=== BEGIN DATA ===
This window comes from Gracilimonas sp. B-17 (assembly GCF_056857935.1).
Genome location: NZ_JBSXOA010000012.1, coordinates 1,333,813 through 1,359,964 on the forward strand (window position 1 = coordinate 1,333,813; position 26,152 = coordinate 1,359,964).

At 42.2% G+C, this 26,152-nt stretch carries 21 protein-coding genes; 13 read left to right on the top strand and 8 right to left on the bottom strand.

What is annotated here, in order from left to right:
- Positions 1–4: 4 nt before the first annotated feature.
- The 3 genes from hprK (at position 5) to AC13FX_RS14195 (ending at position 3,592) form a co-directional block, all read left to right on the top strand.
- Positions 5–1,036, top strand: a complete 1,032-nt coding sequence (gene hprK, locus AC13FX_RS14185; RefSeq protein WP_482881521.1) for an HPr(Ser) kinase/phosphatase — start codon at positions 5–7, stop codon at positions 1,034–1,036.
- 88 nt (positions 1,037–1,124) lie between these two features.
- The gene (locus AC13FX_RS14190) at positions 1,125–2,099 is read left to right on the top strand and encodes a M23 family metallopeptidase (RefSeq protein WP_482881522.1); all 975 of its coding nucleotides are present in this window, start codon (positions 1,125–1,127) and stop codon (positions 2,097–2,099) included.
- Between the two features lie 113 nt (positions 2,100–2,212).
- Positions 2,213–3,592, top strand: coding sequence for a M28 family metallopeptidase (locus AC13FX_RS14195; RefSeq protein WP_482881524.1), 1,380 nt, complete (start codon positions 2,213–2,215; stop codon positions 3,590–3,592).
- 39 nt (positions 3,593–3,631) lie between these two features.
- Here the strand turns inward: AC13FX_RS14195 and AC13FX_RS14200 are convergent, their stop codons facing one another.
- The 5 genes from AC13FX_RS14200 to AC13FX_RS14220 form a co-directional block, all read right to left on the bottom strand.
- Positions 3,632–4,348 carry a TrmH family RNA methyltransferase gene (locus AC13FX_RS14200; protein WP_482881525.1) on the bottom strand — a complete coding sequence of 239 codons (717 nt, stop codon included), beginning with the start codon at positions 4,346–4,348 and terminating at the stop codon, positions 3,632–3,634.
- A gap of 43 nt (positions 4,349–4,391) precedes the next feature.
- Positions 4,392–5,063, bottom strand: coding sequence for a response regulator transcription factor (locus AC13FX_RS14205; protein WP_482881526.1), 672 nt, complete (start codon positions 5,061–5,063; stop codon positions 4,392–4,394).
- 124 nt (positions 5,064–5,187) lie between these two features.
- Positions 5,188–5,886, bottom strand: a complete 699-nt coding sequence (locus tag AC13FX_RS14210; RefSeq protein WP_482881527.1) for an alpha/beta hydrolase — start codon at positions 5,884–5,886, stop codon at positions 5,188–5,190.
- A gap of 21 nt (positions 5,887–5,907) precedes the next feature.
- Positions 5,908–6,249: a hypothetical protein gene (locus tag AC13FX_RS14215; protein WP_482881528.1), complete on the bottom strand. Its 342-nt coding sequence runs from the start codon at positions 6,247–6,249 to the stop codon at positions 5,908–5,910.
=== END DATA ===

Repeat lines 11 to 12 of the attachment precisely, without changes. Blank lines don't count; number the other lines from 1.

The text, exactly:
- Positions 2,213–3,592, top strand: coding sequence for a M28 family metallopeptidase (locus AC13FX_RS14195; RefSeq protein WP_482881524.1), 1,380 nt, complete (start codon positions 2,213–2,215; stop codon positions 3,590–3,592).
- 39 nt (positions 3,593–3,631) lie between these two features.